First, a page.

Tomato clownfish are relatively easy to breed and will happily live together, making them a great choice if you are keen to stock your tank full of interesting looking species. The clownfish, in our opinion, is one of the best starter choices for saltwater aquariums, and therefore, if you’re serious about making a go of your salt tank, look into these critters first.
Are tomato clownfish aggressive?
Like other clownfish, the tomato species can be aggressive, but only really when the time calls for it.
Experts will refer to the tomato clownfish as ‘semi-aggressive’. This means that, unlike some of the naturally aggressive species, such as damselfish, you are likely to only really have a problem if your tomato clownfish get territorial. If you place fish in the same tank which are likely to muscle in on its space, or which are actively going to try and hunt it, then you might notice their true colours!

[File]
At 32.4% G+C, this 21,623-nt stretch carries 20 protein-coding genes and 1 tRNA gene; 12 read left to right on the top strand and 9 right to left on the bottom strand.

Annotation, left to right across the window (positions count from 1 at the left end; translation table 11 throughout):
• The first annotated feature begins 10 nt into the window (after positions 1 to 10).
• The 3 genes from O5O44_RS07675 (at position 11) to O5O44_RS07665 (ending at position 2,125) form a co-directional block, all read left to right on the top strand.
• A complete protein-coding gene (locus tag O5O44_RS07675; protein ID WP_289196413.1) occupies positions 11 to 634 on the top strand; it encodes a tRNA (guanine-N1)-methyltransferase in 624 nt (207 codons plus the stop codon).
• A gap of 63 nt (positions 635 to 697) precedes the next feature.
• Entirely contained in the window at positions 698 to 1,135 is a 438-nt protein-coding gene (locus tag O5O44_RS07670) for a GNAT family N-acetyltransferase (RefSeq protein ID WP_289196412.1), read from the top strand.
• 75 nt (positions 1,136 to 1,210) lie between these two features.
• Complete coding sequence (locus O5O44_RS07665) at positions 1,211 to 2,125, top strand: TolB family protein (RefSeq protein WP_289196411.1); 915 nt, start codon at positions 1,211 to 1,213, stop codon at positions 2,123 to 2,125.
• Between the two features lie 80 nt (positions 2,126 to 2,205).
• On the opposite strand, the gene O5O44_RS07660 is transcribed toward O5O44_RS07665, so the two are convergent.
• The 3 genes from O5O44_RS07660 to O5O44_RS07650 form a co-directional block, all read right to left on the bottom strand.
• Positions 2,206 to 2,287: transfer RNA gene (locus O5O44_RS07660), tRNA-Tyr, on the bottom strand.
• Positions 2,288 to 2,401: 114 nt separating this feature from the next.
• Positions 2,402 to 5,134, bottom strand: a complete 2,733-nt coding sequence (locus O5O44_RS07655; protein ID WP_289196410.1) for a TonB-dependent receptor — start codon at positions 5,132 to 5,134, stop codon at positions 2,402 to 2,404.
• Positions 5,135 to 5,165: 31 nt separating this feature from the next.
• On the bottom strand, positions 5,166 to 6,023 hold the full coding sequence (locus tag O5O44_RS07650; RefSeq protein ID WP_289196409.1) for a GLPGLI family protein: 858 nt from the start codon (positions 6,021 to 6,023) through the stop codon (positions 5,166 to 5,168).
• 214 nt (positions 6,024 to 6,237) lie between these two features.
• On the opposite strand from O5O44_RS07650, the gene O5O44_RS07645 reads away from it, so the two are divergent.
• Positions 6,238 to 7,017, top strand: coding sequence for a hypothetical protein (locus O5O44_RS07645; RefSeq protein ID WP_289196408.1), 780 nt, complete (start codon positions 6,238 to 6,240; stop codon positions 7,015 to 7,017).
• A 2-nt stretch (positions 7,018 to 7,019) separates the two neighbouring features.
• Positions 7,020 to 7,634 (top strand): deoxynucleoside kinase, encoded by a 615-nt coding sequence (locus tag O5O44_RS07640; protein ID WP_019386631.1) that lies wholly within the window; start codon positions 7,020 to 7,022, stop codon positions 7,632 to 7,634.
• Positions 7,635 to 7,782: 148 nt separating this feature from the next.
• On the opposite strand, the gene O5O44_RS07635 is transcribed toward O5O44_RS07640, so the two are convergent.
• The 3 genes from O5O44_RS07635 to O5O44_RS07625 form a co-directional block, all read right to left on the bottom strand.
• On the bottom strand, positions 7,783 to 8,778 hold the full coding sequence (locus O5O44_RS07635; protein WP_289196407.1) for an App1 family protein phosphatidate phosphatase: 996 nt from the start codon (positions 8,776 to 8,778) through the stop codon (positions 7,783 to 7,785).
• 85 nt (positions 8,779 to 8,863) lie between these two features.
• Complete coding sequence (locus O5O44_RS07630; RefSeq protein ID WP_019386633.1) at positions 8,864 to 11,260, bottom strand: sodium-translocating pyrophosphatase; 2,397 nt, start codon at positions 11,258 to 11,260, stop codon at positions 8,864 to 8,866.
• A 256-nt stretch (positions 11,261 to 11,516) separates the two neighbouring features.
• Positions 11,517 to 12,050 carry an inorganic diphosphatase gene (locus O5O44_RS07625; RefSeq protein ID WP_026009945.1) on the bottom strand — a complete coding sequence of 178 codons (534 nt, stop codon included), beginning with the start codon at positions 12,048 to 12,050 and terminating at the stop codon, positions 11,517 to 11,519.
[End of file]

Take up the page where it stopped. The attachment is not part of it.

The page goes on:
Otherwise, tomato clownfish are pretty happy to go about their own business. They are neither too shy nor too angsty, making them a nice, balanced pet if you’re a genuine novice to keeping tank. Always make sure to check out compatibility guides and charts, too, if you’re not sure whether or not bringing this type of clownfish into the water is going to be right for your community.
What are the best fish to put with clownfish?
Clownfish tend to get on well with a variety of critters and will actually get on famously with some of the more aggressive species, such as angels and damsels, providing the tank is set up properly.
There’s no guarantee of how clownfish will react in the long run as they can be aggressive as and when the time calls for it. Therefore, it’s always a good idea to consult those compatibility guides and to make sure your clownfish is swimming in a tank with other species of a similar size and temperament. Certainly, you should avoid putting the tomato clownfish in the same tank as anything too small and timid, as it’s likely to swallow them up.